Monday, April 2, 2012

Know the Rules to break them?...or not

For generations artists have been learning the proper ways to execute their artwork. From brush strokes, to their lack of finger smudges, artists have been taught “rules” in order to make them skilled in their profession. However as society has changed and the ability to express oneself has become more prevalent, artists struggle. There is a tug of war that now occurs between trying to be a classic aesthetically pleasing artist and being an artist that catches ons eye by being outspoken and essentially risky. This is where the game begins. Being in the school of Art and Design, I am constantly hearing “You need to know the rules to break the rules.” However doing this is more difficult than it seems. Students are trying to be risky, trying to not draw as “beautiful”, yet as a result teachers scold our attempts. One would think if they were trying to teach us and help us in the future they would want us to step out of the box, and although they say they do, they don’t. Students are put in the constant struggle of making art for the teacher, for that particular assignment or deciding to take the risk and make art that means something. It becomes a game, and a hard one. We need to trust our own judgement to do the right thing, knowing that more times than others, we are going to be shut down. However, that one in a million chance we happen to get it right, we are excessively praised. It raises the question, if we already know the rules, why can't we break them?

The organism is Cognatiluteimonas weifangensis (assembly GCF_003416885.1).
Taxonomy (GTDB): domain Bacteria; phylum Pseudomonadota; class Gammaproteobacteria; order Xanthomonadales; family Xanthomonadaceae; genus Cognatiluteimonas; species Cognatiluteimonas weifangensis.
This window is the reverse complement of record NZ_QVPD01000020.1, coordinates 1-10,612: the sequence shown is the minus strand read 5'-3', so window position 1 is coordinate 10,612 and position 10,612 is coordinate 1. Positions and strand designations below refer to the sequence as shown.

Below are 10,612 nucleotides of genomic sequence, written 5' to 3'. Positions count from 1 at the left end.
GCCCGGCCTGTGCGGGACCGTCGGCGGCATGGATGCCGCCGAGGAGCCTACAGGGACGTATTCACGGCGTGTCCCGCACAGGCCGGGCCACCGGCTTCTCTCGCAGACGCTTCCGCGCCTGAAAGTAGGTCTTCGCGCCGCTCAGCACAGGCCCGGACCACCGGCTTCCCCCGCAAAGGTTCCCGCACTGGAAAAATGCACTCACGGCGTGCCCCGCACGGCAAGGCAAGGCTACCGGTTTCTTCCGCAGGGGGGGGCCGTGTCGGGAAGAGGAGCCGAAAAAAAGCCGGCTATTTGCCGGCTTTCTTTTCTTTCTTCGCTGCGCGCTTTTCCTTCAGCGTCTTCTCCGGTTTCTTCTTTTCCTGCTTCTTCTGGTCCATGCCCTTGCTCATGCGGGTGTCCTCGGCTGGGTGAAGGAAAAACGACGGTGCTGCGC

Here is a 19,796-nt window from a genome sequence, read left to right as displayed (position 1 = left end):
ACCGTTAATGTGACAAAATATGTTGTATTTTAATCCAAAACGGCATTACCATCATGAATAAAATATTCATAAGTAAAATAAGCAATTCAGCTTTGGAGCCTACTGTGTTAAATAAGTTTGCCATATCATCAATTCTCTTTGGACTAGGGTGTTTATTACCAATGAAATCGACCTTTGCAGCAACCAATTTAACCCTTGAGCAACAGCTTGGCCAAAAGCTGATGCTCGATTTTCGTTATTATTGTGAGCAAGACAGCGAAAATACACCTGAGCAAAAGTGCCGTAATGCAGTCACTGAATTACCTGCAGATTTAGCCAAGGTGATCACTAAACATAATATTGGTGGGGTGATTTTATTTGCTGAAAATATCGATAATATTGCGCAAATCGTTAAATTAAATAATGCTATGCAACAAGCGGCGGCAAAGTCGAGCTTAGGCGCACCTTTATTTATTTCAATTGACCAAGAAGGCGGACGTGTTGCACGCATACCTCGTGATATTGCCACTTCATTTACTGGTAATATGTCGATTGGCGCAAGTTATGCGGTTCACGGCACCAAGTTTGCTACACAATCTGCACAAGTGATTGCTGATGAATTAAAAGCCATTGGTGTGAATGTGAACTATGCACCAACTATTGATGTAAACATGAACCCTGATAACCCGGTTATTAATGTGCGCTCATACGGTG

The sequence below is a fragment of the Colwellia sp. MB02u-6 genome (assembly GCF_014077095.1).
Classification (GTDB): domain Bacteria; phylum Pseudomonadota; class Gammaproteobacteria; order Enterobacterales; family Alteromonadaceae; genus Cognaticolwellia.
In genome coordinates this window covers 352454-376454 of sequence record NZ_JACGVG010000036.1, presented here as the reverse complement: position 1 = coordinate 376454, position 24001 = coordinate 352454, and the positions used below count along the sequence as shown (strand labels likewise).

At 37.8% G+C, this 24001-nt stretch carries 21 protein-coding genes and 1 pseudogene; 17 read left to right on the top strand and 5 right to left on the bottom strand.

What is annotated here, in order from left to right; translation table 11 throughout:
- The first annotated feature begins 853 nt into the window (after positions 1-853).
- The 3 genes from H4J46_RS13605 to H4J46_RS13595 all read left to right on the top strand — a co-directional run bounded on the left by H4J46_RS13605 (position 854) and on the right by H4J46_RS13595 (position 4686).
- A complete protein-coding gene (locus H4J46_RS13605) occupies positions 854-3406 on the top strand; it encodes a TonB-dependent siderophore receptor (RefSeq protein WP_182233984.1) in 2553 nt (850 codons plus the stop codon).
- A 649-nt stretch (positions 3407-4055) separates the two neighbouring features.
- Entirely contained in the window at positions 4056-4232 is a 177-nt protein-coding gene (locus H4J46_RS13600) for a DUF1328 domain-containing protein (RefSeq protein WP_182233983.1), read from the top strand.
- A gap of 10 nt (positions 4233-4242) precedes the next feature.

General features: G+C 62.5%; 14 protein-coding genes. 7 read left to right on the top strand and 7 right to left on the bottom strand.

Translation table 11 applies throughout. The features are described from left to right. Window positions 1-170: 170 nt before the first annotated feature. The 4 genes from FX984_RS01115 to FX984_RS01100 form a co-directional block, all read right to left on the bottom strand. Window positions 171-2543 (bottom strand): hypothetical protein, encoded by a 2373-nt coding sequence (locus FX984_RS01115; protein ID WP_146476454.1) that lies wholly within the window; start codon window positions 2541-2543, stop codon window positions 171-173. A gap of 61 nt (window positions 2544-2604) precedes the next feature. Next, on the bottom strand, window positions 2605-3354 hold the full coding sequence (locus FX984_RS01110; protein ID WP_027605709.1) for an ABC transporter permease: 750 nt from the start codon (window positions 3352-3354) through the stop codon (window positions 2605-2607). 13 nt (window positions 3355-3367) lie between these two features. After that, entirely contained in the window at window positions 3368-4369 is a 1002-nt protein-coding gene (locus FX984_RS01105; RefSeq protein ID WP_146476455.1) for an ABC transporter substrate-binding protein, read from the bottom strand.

1 comment:

  1. I agree and believe that this schools ability to motivate and incentivize students does not always match up with the desired result or behavior that the our teacher's often preach. I think that our school has a difficult time trying to incentivize certain behaviors and ends up incentivizing behaviors that are not desired. Society plays a big role in this inability to properly incentivize because of how much we value objective measures such as our gpa's and test scores. With so much value on such objective measures, students are more worried about getting high grades instead of actually learning the material and this is a terrible problem. People are more worried about playing the "game of school" and getting high grades to the point that it is interfering with students ability to actually learn and grow academically. What is the best answer for this problem?